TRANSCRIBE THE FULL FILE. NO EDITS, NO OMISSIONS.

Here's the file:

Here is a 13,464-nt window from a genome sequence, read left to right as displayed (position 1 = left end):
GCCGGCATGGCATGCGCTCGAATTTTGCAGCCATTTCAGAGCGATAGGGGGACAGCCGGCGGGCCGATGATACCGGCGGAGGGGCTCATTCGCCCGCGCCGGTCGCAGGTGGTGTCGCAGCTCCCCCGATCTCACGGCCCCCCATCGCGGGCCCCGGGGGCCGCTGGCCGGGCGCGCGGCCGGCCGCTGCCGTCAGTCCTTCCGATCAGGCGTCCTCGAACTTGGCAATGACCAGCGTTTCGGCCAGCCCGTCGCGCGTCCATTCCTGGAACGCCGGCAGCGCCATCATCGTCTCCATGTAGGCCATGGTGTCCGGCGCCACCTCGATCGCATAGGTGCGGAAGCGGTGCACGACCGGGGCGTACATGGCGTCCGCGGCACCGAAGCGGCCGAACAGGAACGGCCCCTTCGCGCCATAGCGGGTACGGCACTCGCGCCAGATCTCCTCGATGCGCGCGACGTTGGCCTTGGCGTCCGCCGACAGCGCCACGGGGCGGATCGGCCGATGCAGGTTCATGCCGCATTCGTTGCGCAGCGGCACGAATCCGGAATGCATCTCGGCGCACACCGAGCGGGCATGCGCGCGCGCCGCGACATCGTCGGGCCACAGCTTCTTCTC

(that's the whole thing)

Here is a 13,464-nt window from a genome sequence, read left to right as displayed (position 1 = left end):
GCCGGCATGGCATGCGCTCGAATTTTGCAGCCATTTCAGAGCGATAGGGGGACAGCCGGCGGGCCGATGATACCGGCGGAGGGGCTCATTCGCCCGCGCCGGTCGCAGGTGGTGTCGCAGCTCCCCCGATCTCACGGCCCCCCATCGCGGGCCCCGGGGGCCGCTGGCCGGGCGCGCGGCCGGCCGCTGCCGTCAGTCCTTCCGATCAGGCGTCCTCGAACTTGGCAATGACCAGCGTTTCGGCCAGCCCGTCGCGCGTCCATTCCTGGAACGCCGGCAGCGCCATCATCGTCTCCATGTAGGCCATGGTGTCCGGCGCCACCTCGATCGCATAGGTGCGGAAGCGGTGCACGACCGGGGCGTACATGGCGTCCGCGGCACCGAAGCGGCCGAACAGGAACGGCCCCTTCGCGCCATAGCGGGTACGGCACTCGCGCCAGATCTCCTCGATGCGCGCGACGTTGGCCTTGGCGTCCGCCGACAGCGCCACGGGGCGGATCGGCCGATGCAGGTTCATGCCGCATTCGTTGCGCAGCGGCACGAATCCGGAATGCATCTCGGCGCACACCGAGCGGGCATGCGCGCGCGCCGCGACATCGTCGGGCCACAGCTTCTTCTC